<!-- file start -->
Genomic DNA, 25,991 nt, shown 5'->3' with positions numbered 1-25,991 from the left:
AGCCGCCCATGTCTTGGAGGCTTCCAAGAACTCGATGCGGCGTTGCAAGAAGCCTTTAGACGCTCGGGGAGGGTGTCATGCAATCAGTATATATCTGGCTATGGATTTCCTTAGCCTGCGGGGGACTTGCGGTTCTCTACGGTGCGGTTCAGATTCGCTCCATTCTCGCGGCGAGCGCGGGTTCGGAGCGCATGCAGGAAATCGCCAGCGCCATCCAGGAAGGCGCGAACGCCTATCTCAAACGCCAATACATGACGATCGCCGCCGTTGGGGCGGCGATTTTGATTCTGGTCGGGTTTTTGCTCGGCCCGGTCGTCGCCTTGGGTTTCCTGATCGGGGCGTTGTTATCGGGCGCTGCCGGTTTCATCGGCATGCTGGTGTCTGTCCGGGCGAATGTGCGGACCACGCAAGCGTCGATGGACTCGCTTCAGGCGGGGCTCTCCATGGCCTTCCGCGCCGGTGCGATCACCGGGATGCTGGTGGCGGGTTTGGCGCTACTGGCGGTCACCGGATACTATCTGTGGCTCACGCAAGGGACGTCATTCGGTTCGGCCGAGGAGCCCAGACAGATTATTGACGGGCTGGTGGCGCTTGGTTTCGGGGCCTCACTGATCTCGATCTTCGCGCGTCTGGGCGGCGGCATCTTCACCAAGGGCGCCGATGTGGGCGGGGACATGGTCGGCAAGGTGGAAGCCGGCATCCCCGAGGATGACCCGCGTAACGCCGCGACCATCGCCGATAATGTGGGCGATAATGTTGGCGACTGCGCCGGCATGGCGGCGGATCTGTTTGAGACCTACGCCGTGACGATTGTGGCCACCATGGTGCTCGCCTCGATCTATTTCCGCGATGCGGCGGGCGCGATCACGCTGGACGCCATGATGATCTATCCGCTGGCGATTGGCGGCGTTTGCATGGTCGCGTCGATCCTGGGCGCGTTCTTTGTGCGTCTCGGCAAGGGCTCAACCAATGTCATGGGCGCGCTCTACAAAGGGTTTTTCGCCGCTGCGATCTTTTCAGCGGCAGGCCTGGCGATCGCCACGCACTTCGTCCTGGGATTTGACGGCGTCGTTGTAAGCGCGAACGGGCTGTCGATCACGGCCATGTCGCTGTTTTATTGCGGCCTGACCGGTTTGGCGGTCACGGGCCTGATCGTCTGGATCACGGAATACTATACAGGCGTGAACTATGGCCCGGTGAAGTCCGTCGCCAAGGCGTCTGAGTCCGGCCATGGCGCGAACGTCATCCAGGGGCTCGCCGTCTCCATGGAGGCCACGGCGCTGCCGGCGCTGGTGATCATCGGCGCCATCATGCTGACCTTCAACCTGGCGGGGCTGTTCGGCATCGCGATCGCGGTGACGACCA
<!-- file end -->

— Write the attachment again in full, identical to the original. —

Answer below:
Genomic DNA, 25,991 nt, shown 5'->3' with positions numbered 1-25,991 from the left:
AGCCGCCCATGTCTTGGAGGCTTCCAAGAACTCGATGCGGCGTTGCAAGAAGCCTTTAGACGCTCGGGGAGGGTGTCATGCAATCAGTATATATCTGGCTATGGATTTCCTTAGCCTGCGGGGGACTTGCGGTTCTCTACGGTGCGGTTCAGATTCGCTCCATTCTCGCGGCGAGCGCGGGTTCGGAGCGCATGCAGGAAATCGCCAGCGCCATCCAGGAAGGCGCGAACGCCTATCTCAAACGCCAATACATGACGATCGCCGCCGTTGGGGCGGCGATTTTGATTCTGGTCGGGTTTTTGCTCGGCCCGGTCGTCGCCTTGGGTTTCCTGATCGGGGCGTTGTTATCGGGCGCTGCCGGTTTCATCGGCATGCTGGTGTCTGTCCGGGCGAATGTGCGGACCACGCAAGCGTCGATGGACTCGCTTCAGGCGGGGCTCTCCATGGCCTTCCGCGCCGGTGCGATCACCGGGATGCTGGTGGCGGGTTTGGCGCTACTGGCGGTCACCGGATACTATCTGTGGCTCACGCAAGGGACGTCATTCGGTTCGGCCGAGGAGCCCAGACAGATTATTGACGGGCTGGTGGCGCTTGGTTTCGGGGCCTCACTGATCTCGATCTTCGCGCGTCTGGGCGGCGGCATCTTCACCAAGGGCGCCGATGTGGGCGGGGACATGGTCGGCAAGGTGGAAGCCGGCATCCCCGAGGATGACCCGCGTAACGCCGCGACCATCGCCGATAATGTGGGCGATAATGTTGGCGACTGCGCCGGCATGGCGGCGGATCTGTTTGAGACCTACGCCGTGACGATTGTGGCCACCATGGTGCTCGCCTCGATCTATTTCCGCGATGCGGCGGGCGCGATCACGCTGGACGCCATGATGATCTATCCGCTGGCGATTGGCGGCGTTTGCATGGTCGCGTCGATCCTGGGCGCGTTCTTTGTGCGTCTCGGCAAGGGCTCAACCAATGTCATGGGCGCGCTCTACAAAGGGTTTTTCGCCGCTGCGATCTTTTCAGCGGCAGGCCTGGCGATCGCCACGCACTTCGTCCTGGGATTTGACGGCGTCGTTGTAAGCGCGAACGGGCTGTCGATCACGGCCATGTCGCTGTTTTATTGCGGCCTGACCGGTTTGGCGGTCACGGGCCTGATCGTCTGGATCACGGAATACTATACAGGCGTGAACTATGGCCCGGTGAAGTCCGTCGCCAAGGCGTCTGAGTCCGGCCATGGCGCGAACGTCATCCAGGGGCTCGCCGTCTCCATGGAGGCCACGGCGCTGCCGGCGCTGGTGATCATCGGCGCCATCATGCTGACCTTCAACCTGGCGGGGCTGTTCGGCATCGCGATCGCGGTGACGACCA